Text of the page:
DUBAI, United Arab Emirates (AP) — Reforms enacted in the United Arab Emirates have not done enough to end the exploitation of migrant workers building a high-profile project that includes branches of the Louvre and the Guggenheim museums, a leading human rights group said Tuesday. The project's government-backed developer immediately rejected the report's findings.
In an 82-page report, Human Rights Watch acknowledged that Emirati authorities have taken "positive steps" to improve working conditions for the mainly South Asian workers on the Saadiyat Island project in the federation's capital, Abu Dhabi.
But it said some workers still face abuses it documented in two previous reports, including employers confiscating workers' passports, withholding pay and benefits, and housing workers in poor accommodations. Those who go on strike to protest their conditions face deportation, it said.
"The progress in respecting workers' rights on Saadiyat Island risks being tossed out the window if workers know they can't protest when things go wrong," said Sarah Leah Whitson, the rights group's regional director. "New laws and codes of conduct are only as good as their enforcement."
The report is the latest by international rights groups to cast a spotlight on labor practices in the Gulf Arab region. Blessed with immense oil wealth but relatively small local populations, the Emirates and other Gulf states rely on millions of temporary migrant laborers to raise their skyscrapers, staff shopping malls, drive taxis, and clean homes and hotels.
Human Rights Watch estimates there are more than 5 million low-paid migrant workers in the Emirates alone.
The government-backed Tourism Development and Investment Company, which is leading the Saadiyat Island project, rejected the report's "unfounded conclusions," calling them "outdated and based on unknown methodologies."
It previously set up an "Employment Practices Policy" that sets out standards for companies involved in its projects and has built a facility that is supposed to house employees for all of its contractors and subcontractors.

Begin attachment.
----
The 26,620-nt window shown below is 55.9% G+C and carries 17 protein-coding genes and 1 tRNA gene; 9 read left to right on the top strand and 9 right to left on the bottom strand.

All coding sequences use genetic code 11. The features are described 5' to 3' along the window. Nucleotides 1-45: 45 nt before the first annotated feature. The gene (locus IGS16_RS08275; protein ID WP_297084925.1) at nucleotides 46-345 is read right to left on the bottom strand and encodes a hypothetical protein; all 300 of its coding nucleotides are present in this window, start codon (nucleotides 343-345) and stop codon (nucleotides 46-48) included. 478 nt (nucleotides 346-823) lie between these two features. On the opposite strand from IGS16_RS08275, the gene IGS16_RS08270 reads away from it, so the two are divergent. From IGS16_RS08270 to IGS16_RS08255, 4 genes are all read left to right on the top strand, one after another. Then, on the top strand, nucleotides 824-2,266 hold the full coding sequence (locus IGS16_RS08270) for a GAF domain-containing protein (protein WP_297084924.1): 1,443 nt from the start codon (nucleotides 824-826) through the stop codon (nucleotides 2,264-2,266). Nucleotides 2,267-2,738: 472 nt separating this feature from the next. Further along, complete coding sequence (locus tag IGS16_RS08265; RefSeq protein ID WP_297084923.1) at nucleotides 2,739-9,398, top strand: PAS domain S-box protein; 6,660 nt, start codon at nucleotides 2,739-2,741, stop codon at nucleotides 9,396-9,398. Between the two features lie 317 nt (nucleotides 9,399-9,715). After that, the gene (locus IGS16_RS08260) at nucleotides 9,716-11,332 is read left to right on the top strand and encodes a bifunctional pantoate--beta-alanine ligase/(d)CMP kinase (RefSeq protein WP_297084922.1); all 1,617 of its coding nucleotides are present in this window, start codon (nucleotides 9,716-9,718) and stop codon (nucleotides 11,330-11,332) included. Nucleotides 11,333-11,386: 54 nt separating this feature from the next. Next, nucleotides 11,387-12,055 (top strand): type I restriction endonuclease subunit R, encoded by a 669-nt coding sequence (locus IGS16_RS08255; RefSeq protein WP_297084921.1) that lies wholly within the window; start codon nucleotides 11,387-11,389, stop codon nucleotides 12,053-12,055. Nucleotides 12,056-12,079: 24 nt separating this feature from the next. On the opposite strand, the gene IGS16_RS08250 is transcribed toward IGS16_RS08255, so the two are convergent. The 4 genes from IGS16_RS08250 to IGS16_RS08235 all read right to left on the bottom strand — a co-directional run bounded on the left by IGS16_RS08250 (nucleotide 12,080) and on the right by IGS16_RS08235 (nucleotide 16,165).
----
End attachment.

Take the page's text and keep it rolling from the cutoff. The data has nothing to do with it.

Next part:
It also hired auditing firm PricewaterhouseCoopers to monitor work on the site, and says it has taken action "whenever there is a credible complaint," including removing companies violating its policies.
In addition to the museums, Saadiyat Island includes a satellite campus of New York University as well as residential, leisure and commercial developments.
NYU spokesman John Beckman said the university considers the safety and well-being of those involved in its Abu Dhabi campus to be "a top institutional priority." He said the institution hired international investigations firm Nardello & Co. last year to investigate allegations included in the report, and that a comprehensive review by the firm is expected to be released in the spring.
The Solomon R. Guggenheim Foundation said in a statement that construction of its Abu Dhabi museum has not yet begun, but it is working with TDIC and others "to continue to advance progress on conditions for workers." It added that it is encouraged by the developer's "commitment to advancing enforceable, measurable protections for workers' rights," and said there are further areas for improvement.
The Louvre said "the French branch has been very concerned about the respect given to the social norms on the Louvre Abu Dhabi work site since the beginning of the project."
A statement from the museum said the HRW memo notes that 99 percent of workers have medical insurance, and that all have access to their passports. But it added that "the question of the hiring costs for workers remains a point of concern for everyone, and beyond the players in the Louvre Abu Dhabi."
In its report, Human Rights Watch said it was unable to determine the extent of the abuses because Emirati authorities blocked it from researching the issue openly and prevented it from interviewing workers on the job site.
The group interviewed 113 current and former laborers who had worked on the project during 2013 and 2014, according to the report. Some said they were not paid salaries for months on end, faced arrest and deportation for striking, and were housed in "cramped and unsanitary housing."
All of those interviewed said employers held their passports and did not reimburse them for recruiting fees they paid.
AP Culture Correspondent Thomas Adamson contributed to this report from Paris.
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